You might have a difficult time knowing whether you should buy a certain classic car. Deciding on buying a vintage ride is a harder task than buying a two-year old used car, because there’s much more at stake. Because a classic might be twenty to thirty years old, you must be sure that you are really getting what you pay for.
Here are some easy tips on what to look for when buying classic cars.
1. A Car in Good Condition, or at Least a Restorable One
Unless you are buying for parts, you should buy cars that, if not in a good condition, are restorable. Even if you see a rare Shelby sold at a very low price, if everything in it is damaged by rust (well, except the seats), do not even think about buying it. You will be just buying junk, since degradation may occur before you even have the chance to clean up all the rust.
Cars with exterior rust which can be easily wiped off and cleaned are okay. Thick dust accumulated on the paint is okay. But a car being eaten up by years of abuse is not.
2. A Car that Will Appreciate in Value
A good advice to anyone who’s thinking of collecting classic cars: do not buy everything that’s more than 20 years old. Not everything that is old is classic. A family Corolla will always be a cheap car, unless it is a first-generation one. And even if it is a first-generation vehicle, that family car will probably have less value than other cars in the ’60s.
Look for those that are marketable, such that you can sell it and profit. Do a simple research on leading classic car dealers, and look for vehicles which they are selling at a high price. You want to have those cars, not the ones that could be bought in a used car shop in almost perfect condition for a mere hundred.
3. A Car that has a Good History
Classic cars are classic not because of their age, but because of the added historic value that it carries. First-generation cars are almost always good for collecting, since they carry with them a good piece of history: the first release of a certain model. Limited-edition vehicles are better, and even those that became part of popular culture are great.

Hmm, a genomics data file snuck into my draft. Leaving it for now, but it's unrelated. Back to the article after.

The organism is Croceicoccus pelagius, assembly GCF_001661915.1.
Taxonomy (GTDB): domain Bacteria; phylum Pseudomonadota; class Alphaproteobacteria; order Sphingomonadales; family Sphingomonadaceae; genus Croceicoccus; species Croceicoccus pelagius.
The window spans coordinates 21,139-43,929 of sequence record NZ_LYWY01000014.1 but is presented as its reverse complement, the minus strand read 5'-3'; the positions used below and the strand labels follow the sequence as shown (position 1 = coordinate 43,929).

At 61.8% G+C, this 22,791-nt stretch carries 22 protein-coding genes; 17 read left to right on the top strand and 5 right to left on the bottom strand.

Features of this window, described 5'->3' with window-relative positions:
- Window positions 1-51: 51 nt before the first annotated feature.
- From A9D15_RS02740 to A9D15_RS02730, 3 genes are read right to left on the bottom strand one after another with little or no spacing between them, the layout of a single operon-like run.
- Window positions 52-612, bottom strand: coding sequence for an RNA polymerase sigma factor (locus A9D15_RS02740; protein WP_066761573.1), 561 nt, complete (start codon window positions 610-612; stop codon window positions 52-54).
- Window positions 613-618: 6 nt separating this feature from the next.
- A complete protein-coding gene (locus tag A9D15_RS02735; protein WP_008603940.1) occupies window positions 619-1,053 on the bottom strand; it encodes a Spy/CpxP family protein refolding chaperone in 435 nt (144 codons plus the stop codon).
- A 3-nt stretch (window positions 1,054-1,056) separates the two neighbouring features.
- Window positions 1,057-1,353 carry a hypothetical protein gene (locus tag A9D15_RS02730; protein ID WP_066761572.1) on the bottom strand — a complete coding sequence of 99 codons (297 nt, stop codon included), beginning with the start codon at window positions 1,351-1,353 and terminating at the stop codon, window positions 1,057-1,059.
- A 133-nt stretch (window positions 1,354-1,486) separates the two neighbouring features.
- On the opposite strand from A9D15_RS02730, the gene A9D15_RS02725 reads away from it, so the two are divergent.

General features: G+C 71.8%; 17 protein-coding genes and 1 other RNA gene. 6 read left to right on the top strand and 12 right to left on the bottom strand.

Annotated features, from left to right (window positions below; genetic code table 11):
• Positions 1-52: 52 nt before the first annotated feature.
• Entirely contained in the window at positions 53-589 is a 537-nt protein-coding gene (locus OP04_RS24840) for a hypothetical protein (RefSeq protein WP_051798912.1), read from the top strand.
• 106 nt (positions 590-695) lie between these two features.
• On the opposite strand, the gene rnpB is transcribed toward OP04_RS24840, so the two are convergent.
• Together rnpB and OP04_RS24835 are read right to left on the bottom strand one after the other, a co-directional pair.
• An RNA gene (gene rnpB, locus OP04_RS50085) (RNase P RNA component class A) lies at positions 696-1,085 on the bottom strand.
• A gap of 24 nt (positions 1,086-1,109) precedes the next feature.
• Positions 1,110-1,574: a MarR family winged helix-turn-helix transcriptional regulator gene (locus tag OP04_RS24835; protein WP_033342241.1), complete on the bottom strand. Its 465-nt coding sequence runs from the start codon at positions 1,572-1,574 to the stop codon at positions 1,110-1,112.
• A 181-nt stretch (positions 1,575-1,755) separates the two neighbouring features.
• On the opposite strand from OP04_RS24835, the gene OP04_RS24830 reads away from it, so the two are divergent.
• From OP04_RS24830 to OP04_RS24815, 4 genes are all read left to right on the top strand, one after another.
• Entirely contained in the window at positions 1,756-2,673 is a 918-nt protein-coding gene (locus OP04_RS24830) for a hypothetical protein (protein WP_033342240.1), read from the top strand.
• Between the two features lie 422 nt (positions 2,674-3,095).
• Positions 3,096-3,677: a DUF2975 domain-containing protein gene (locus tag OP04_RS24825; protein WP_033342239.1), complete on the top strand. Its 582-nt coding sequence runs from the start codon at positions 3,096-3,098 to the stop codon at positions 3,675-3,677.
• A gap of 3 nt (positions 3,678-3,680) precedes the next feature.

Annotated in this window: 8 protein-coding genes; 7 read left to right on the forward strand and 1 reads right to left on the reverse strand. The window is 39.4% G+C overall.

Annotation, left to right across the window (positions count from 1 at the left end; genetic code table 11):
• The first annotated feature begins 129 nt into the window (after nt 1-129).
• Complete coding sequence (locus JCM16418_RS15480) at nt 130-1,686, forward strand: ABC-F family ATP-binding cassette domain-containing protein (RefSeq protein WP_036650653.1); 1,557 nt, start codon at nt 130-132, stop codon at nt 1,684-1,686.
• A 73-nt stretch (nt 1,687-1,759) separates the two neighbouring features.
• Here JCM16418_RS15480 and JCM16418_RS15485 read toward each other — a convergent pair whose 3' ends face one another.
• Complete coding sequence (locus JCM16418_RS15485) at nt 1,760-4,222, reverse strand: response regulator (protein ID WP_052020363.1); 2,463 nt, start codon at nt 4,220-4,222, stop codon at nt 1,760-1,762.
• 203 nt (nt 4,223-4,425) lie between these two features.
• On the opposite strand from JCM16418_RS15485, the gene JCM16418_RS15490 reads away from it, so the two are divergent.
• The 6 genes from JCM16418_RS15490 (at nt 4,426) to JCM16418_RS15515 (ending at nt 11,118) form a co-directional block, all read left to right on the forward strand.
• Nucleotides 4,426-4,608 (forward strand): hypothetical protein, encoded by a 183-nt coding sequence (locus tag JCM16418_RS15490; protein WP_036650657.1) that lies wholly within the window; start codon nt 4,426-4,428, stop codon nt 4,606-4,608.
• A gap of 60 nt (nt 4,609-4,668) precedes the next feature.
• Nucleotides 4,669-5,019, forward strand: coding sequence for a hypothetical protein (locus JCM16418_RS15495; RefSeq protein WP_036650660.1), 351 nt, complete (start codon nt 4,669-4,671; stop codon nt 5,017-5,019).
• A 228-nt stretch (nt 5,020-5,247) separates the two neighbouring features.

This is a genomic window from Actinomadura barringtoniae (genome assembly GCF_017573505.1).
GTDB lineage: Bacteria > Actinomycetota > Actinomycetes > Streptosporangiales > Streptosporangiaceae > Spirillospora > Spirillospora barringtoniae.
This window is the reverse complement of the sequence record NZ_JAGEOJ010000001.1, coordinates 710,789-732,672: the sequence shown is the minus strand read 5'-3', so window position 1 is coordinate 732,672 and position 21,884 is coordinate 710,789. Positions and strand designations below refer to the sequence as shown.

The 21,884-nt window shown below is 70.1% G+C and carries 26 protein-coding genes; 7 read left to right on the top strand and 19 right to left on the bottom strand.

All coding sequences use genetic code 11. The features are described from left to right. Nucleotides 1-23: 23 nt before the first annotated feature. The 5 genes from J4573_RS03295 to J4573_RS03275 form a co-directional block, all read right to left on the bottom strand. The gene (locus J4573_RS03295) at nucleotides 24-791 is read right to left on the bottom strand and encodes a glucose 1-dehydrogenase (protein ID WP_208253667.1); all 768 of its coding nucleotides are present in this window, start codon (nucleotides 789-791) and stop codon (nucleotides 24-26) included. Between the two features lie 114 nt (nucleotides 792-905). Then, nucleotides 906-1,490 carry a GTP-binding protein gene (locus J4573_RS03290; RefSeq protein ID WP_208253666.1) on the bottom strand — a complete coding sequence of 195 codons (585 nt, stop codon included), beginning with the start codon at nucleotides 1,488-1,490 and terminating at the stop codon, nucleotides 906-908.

4. Cars with the Proper Paperwork and Documentation
When you spot a car of your liking, ask for the necessary paperwork and documents. You would not want to buy a smuggled or stolen car. A car that comes with all the proper documents is also easier to apply for insurance. Also, you can easily spot how many repairs and what modifications were made through these documents.
5. A Car that You Really Like
And of course, all this talk about cars that increase in value and carries a good history would not be as important as your preference. If you do not like big-tailed cars, then do not buy big-tailed cars, no matter how much cheap you can find one and how much profit could be gained from restoring it. If you don’t like the particular classic car, chances are you won’t lift a finger to restore and maintain it. Doing so will be like buying expensive trash.
Always remember when buying classic cars, look for a car that is in a good or restorable condition, that will appreciate in value, that carries a good history, that has the proper paperwork, and of course, one that you really like. By doing so, you will get greater value for that classic car.